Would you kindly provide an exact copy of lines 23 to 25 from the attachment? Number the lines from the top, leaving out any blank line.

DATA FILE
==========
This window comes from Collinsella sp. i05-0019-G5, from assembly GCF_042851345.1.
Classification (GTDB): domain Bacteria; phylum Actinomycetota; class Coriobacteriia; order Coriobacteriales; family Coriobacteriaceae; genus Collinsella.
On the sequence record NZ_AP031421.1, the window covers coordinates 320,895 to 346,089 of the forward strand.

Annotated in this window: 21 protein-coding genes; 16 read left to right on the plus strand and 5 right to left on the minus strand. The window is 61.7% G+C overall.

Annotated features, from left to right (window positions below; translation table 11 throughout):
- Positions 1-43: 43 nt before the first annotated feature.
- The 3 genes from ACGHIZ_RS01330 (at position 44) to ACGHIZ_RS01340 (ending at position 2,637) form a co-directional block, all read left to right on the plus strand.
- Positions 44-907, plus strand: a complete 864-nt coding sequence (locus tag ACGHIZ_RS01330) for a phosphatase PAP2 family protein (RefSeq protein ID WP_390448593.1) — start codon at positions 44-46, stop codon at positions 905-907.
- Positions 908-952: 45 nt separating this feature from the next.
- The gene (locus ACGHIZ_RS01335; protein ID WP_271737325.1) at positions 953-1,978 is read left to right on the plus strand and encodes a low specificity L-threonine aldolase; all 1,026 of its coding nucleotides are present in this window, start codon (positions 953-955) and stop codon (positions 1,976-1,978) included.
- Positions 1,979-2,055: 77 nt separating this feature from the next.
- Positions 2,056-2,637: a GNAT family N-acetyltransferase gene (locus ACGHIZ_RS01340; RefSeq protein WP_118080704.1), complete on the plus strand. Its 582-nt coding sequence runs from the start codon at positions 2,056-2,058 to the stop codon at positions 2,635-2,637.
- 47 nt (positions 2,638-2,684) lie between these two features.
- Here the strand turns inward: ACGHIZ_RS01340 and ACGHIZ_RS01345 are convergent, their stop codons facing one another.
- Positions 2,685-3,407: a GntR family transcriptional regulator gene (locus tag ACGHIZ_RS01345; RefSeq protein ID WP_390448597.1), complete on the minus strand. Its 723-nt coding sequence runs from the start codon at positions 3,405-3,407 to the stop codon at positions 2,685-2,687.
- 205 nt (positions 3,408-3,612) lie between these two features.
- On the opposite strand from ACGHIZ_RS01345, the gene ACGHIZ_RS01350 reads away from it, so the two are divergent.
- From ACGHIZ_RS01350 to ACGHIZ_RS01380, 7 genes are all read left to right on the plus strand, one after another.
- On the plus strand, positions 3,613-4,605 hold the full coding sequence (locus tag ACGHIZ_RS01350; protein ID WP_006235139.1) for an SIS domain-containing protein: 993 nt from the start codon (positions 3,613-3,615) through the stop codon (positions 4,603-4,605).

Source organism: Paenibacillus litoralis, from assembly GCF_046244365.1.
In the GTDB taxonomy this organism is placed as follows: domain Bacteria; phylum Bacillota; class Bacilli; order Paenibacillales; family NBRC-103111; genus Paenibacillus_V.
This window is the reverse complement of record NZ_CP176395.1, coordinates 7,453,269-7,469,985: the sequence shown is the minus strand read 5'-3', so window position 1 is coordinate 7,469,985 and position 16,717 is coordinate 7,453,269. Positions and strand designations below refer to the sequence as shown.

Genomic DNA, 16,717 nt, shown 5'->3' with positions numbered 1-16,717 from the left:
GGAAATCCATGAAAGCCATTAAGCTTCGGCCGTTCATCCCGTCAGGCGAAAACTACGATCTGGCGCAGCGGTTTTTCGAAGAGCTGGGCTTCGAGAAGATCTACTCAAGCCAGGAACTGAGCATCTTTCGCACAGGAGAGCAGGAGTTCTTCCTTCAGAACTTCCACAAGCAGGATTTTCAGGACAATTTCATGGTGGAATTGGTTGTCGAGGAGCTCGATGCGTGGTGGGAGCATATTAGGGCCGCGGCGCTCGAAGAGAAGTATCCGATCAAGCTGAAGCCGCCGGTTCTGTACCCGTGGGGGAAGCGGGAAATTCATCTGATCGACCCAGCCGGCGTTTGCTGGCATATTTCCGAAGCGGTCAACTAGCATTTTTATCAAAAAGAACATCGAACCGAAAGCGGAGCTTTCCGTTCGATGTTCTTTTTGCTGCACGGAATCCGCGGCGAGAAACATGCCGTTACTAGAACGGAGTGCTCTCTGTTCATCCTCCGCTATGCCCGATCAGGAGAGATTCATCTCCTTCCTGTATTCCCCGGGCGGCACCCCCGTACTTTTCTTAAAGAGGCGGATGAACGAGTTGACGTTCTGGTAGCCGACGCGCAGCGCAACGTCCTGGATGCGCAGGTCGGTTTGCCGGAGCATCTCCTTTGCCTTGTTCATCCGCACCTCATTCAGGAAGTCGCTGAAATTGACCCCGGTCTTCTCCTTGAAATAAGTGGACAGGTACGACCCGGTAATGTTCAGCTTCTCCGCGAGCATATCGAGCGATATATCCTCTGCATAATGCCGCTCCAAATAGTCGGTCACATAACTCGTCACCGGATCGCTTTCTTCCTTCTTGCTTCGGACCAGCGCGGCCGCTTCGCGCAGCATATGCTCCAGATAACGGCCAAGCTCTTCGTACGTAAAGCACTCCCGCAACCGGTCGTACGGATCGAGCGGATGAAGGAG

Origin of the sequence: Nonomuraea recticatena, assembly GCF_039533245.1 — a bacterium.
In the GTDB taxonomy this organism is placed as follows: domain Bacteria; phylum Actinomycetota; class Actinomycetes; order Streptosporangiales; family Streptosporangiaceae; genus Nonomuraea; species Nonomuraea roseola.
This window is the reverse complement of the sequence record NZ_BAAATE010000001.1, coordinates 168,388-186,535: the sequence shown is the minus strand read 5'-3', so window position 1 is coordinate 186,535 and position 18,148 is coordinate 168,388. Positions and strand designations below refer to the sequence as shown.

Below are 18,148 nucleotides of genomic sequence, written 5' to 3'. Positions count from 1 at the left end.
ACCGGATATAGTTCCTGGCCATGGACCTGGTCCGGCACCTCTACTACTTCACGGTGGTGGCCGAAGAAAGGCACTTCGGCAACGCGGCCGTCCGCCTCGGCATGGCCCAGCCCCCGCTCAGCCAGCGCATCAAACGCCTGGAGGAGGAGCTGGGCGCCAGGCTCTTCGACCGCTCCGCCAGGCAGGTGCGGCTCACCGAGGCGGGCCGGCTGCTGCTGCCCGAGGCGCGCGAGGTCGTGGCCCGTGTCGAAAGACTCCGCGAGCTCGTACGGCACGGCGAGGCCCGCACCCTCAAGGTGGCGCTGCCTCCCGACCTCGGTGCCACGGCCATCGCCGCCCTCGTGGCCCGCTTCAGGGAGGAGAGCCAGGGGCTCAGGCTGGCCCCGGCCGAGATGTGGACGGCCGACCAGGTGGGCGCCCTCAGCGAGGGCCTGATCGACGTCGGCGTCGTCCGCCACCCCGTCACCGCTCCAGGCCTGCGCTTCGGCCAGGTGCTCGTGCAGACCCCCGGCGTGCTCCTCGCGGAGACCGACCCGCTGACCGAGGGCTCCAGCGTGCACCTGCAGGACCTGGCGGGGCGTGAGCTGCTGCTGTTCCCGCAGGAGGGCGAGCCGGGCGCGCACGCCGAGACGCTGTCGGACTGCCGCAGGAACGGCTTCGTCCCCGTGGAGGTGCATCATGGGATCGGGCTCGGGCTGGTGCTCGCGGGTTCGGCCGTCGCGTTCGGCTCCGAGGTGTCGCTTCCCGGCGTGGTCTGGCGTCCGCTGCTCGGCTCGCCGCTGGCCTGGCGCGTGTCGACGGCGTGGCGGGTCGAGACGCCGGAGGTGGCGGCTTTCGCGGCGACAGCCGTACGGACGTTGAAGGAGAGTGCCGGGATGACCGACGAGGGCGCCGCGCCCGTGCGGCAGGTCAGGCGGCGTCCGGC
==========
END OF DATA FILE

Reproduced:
Genomic DNA, 16,717 nt, shown 5'->3' with positions numbered 1-16,717 from the left:
GGAAATCCATGAAAGCCATTAAGCTTCGGCCGTTCATCCCGTCAGGCGAAAACTACGATCTGGCGCAGCGGTTTTTCGAAGAGCTGGGCTTCGAGAAGATCTACTCAAGCCAGGAACTGAGCATCTTTCGCACAGGAGAGCAGGAGTTCTTCCTTCAGAACTTCCACAAGCAGGATTTTCAGGACAATTTCATGGTGGAATTGGTTGTCGAGGAGCTCGATGCGTGGTGGGAGCATATTAGGGCCGCGGCGCTCGAAGAGAAGTATCCGATCAAGCTGAAGCCGCCGGTTCTGTACCCGTGGGGGAAGCGGGAAATTCATCTGATCGACCCAGCCGGCGTTTGCTGGCATATTTCCGAAGCGGTCAACTAGCATTTTTATCAAAAAGAACATCGAACCGAAAGCGGAGCTTTCCGTTCGATGTTCTTTTTGCTGCACGGAATCCGCGGCGAGAAACATGCCGTTACTAGAACGGAGTGCTCTCTGTTCATCCTCCGCTATGCCCGATCAGGAGAGATTCATCTCCTTCCTGTATTCCCCGGGCGGCACCCCCGTACTTTTCTTAAAGAGGCGGATGAACGAGTTGACGTTCTGGTAGCCGACGCGCAGCGCAACGTCCTGGATGCGCAGGTCGGTTTGCCGGAGCATCTCCTTTGCCTTGTTCATCCGCACCTCATTCAGGAAGTCGCTGAAATTGACCCCGGTCTTCTCCTTGAAATAAGTGGACAGGTACGACCCGGTAATGTTCAGCTTCTCCGCGAGCATATCGAGCGATATATCCTCTGCATAATGCCGCTCCAAATAGTCGGTCACATAACTCGTCACCGGATCGCTTTCTTCCTTCTTGCTTCGGACCAGCGCGGCCGCTTCGCGCAGCATATGCTCCAGATAACGGCCAAGCTCTTCGTACGTAAAGCACTCCCGCAACCGGTCGTACGGATCGAGCGGATGAAGGAG

Origin of the sequence: Nonomuraea recticatena, assembly GCF_039533245.1 — a bacterium.